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Experts see recent Tashkent conference on peace in Afghanistan as a step forward

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Experts see recent Tashkent conference on peace in Afghanistan as a step forward
 Uzbekistan's offer to host peace talks between the Afghan government and the Taliban outfit has been welcomed by experts here as a move towards bolstering regional cooperation towards ending the endemic conflict and achieving lasting peace in Afghanistan.
Delegations of 23 countries and organizations, including the European Union and the United Nations participated in a regional conference in Uzbekistan's capital city of Tashkent earlier this week to discuss possible solutions to the prolonged and devastating conflict in Afghanistan.
Uzbek President Shavkat Mirziyoyev during his speech at the conference said that his country was ready to create all necessary conditions to arrange for Uzbekistan to host direct peace talks between the government of Afghanistan and the Taliban group.
"Delegates at the Tashkent peace conference supported Afghanistan's peace initiative and that is a step forward for reaching peace. 
The move could help Afghans reach a negotiated political settlement and I believe the move is welcomed by most Afghans," Amin Ahmadi, a political analyst, told Xinhua.
It is for the interest of countries in the region to take action and do their best to stop the conflicts in Afghanistan, the analyst said, warning the conflict could spread to neighboring countries and eventually destabilize the entire region.
Afghan President Ashraf Ghani unveiled his latest peace strategy late last month, offering recognition of the Taliban as a political party and allowing them to open an office in Kabul, issue passports to their members and remove the names of senior commanders from UN blacklists.
"Uzbekistan is our neighbor and a good neighbor is better than a far cousin. It can play a vital role in helping Afghans to reach peace talks," the expert said.
"The international community, especially important organizations like the UN and EU's cooperation is vital for boosting the peace process," Nabi Sawary, a political science professor at the private Ibn-e-Sina University in Kabul, told Xinhua.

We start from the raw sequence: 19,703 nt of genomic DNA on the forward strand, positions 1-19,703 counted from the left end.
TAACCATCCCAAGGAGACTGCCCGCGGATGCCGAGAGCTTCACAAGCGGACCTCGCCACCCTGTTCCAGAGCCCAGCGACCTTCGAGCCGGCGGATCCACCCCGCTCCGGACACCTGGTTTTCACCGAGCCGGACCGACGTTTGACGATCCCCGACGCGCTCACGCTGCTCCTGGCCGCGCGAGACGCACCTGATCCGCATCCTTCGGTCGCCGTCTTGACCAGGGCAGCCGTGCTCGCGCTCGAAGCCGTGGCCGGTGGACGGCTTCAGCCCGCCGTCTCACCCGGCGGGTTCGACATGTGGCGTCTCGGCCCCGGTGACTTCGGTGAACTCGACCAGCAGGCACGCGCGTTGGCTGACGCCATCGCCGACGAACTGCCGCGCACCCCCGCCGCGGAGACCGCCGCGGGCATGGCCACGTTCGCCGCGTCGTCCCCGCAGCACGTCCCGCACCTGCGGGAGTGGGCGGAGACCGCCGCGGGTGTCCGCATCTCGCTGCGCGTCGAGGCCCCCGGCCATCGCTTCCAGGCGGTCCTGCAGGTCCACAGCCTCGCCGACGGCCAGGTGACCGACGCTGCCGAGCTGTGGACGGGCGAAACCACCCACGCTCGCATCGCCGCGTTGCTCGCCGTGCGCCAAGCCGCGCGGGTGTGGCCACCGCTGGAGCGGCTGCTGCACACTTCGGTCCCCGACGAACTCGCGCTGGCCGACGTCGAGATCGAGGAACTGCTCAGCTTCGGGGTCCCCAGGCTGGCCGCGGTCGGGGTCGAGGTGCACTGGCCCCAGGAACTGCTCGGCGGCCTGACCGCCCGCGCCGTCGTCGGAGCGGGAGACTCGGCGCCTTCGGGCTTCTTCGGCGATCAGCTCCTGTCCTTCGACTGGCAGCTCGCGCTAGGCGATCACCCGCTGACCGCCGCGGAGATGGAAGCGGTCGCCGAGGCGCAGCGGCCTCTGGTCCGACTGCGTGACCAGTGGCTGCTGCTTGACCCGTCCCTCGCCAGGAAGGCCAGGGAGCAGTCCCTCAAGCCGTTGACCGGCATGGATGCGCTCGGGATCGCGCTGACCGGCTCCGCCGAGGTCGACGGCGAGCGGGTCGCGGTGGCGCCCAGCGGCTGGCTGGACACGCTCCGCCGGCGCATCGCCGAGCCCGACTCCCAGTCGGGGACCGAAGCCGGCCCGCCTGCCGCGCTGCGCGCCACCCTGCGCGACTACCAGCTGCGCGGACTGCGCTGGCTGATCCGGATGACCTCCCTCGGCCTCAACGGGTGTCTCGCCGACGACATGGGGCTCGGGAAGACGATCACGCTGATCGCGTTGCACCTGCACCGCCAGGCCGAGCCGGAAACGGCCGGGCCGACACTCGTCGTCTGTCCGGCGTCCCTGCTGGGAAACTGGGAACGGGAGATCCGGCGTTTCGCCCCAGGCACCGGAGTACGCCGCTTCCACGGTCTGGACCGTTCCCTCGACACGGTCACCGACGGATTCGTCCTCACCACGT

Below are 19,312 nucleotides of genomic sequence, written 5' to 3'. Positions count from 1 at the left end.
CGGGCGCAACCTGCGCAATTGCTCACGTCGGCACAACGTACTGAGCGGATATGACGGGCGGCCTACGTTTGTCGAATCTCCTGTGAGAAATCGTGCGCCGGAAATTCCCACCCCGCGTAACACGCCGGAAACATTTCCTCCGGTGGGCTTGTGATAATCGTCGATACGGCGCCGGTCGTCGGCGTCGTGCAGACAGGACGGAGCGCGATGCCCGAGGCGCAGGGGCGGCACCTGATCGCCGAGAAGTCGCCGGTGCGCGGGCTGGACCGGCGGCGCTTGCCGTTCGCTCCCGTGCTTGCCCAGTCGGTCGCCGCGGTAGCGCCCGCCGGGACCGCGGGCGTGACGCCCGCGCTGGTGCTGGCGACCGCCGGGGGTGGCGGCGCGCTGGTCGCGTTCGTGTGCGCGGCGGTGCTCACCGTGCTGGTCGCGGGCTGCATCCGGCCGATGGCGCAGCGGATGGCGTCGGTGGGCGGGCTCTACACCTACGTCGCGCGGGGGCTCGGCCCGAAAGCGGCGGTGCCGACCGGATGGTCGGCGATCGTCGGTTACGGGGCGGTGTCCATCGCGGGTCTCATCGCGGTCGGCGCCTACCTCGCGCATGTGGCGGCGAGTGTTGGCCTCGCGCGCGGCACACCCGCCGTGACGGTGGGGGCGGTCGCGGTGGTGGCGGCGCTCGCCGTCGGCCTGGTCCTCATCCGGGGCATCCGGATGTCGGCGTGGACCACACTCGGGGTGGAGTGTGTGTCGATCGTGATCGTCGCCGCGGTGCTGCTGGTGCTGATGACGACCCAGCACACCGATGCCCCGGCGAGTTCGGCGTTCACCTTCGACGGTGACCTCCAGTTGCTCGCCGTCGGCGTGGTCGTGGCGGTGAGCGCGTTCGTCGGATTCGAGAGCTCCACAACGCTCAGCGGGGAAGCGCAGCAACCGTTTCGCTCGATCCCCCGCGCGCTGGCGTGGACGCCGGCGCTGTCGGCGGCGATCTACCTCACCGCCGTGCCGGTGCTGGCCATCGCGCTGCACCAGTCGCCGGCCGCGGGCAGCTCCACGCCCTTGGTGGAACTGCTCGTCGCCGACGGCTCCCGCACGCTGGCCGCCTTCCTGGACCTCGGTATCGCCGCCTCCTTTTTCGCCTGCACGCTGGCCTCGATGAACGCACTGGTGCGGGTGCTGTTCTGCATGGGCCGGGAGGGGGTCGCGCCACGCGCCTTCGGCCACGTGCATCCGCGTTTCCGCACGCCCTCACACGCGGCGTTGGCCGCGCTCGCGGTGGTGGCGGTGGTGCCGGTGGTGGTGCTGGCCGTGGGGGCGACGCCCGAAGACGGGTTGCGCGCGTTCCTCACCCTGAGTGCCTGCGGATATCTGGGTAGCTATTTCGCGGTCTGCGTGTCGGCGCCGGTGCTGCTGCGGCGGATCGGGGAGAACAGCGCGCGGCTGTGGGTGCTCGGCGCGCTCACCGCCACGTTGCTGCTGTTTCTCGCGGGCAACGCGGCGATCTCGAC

"Since regional powers, especially Afghanistan's immediate neighbors, have influence over the Taliban, they can convince the Taliban leaders to sit down with the government of Afghanistan to reach an agreement on ending the war in their country," the expert observed.
Sayyed Ehsan Tahiri, spokesperson for Afghanistan's High Peace Council, told local media recently that there will be more pressure after the Tashkent conference on the Taliban to accept the peace offer as there have been no more pretexts for them to continue the war.
Now, there is extensive support for the peace process after the consensus was reached at the Tashkent meeting, Tahiri maintained.
"I welcome this conference, which gives appropriate prominence to Afghanistan's neighbors and partners, as well as countries who have also supported the post-2001 political order and reconstruction effort," Tadamichi Yamamoto, UN special envoy and head of the UN mission in Afghanistan, told the participants at the conference on Tuesday.
The UN diplomat also stated that the five countries of Central Asia and Afghanistan are united by a shared history, culture and geography. They have an enormous potential for jointly tackling regional threats, increasing trade and connectivity.
"There is still much to be done. First, we must continue to build on the regional consensus for peace. 
This means two things. It means that those countries who have contacts with the Taliban should use those contacts to urge them to accept the Afghan government's peace offer."
"It also means that the countries of the region should acknowledge the Afghan-owned nature of the peace process and commit to accepting the agreement reached between the Taliban and the government," Tadamichi added.
Currently around 16,000 foreign troops remain in Afghanistan to train and assist local security forces in their fight against the insurgents.
The Taliban militants who have repeatedly rejected the Afghan government's offer for talks over the past decade have yet to respond to president Ghani's recent offer for peace-based dialogue. 
Xhinua